BBC NEWS Americas Africa Europe Middle East South Asia Asia Pacific Arabic Spanish Russian Chinese Welsh
BBCi CATEGORIES   TV   RADIO   COMMUNICATE   WHERE I LIVE   INDEX    SEARCH 

BBC NEWS
 You are in: UK: Wales
Front Page 
World 
UK 
England 
Northern Ireland 
Scotland 
Wales 
UK Politics 
Business 
Sci/Tech 
Health 
Education 
Entertainment 
Talking Point 
In Depth 
AudioVideo 


Commonwealth Games 2002

BBC Sport

BBC Weather

SERVICES 
Friday, 31 August, 2001, 09:06 GMT 10:06 UK
Christian body attacks 'gay' code
The Christian Institute booklet
The institute has published a booklet to gain support
A Christian charity has urged teachers in Wales to oppose a code of conduct which requires them to ''respect the rights and needs'' of homosexuals.

The Christian Institute has said that teachers should not be forced to promote gay rights.

Teacher in classroom
Teachers get a new code of conduct
The comments come as the General Teaching Council for Wales is in the process of drawing up a professional code of conduct.

Part of the draft document insists teachers must respect the rights and needs of their pupils and colleagues in areas including family background, race, and religion.

Although the charity supports most of these guiding principles, it is opposed to the section of the code which refers to respecting pupils and colleagues' sexual orientation.

The charity has published its own leaflet, attempting to gather enough support to have the clause removed.

It has said the advice on sexuality marks a moral shift in education, forcing some teachers to be tolerant of gay rights.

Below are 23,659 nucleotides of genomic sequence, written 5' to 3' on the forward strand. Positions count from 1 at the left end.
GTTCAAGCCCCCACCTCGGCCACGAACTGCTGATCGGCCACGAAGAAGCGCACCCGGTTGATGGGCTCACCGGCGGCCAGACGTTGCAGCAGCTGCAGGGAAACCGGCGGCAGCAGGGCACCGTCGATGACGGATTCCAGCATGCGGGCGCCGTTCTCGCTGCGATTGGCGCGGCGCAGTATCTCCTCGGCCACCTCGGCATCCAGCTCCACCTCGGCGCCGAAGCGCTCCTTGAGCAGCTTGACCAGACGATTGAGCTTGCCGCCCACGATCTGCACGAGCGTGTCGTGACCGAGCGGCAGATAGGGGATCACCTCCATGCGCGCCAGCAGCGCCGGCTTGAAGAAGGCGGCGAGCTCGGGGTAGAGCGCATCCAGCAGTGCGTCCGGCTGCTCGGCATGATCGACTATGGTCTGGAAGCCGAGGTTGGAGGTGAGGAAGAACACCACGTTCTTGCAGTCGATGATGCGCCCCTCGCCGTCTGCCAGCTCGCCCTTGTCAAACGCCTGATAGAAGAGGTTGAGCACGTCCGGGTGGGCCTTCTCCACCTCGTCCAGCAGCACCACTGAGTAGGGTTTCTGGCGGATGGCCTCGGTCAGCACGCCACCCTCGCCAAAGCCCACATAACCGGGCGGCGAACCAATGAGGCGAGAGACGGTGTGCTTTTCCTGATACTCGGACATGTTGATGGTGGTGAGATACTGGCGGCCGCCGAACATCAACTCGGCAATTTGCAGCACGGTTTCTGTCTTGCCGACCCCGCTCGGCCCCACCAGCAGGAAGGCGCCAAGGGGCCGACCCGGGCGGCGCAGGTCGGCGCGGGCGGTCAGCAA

The draft code is out for consultation until the 21 September.


There is a major problem of homophobic bullying in schools. We know this from what pupils say and what teachers say

Angela Mason, Stonewall

The teaching council has said that because the code is still at the discussion stage, any comments are welcome.

This latest row comes the day after a conference in Cardiff heard how homophobic bullying was a major problem in schools.

More than 200 people attended the event which was aimed at tackling gay hate crime and judgmental attitudes towards young gays, lesbians and bisexuals.

Executive director of the gay rights group Stonewall, Angela Mason insisted that more needed to be done to stamp out prejudice.

Homophobic bullying

Ms Mason said: "There is a major problem of homophobic bullying in schools. We know this from what pupils say and what teachers say.

"Young kids experience worse assaults and more violence than adult lesbian and gays.

"We feel that it's because it's not being challenged in schools.

"It's not a matter of having one lesson. It's a matter of a whole school approach. They have to ensure it's a safe life for everyone at school."

Section 28 currently prohibits the promotion of homosexuality by local authorities in England and Wales.

Stonewall claim that this makes it difficult for schools to deal with the issue.

 WATCH/LISTEN
 ON THIS STORY
BBC Wales's Louise Elliott reports
"The charity has published its own leaflet"
Heledd Hayes, NUT Cymru
"It's an excellent statement"

In DepthIN DEPTH
The Section 28 battle
Controversy and debate
See also:

18 Jul 00 | Education
Sex guidelines threat defeated
07 Feb 00 | UK Politics
Government suffers Section 28 defeat
20 Jul 00 | UK Politics
Kent defies Blunkett on gays
28 Jan 00 | UK Politics
Teachers to get gay guidelines
25 Apr 00 | Unions 2000
Gay law's 'long shadow' in schools
26 Jul 00 | UK Politics
Gay ban must go: Blair
Internet links:


The BBC is not responsible for the content of external internet sites

Links to more Wales stories are at the foot of the page.


E-mail this story to a friend

Links to more Wales stories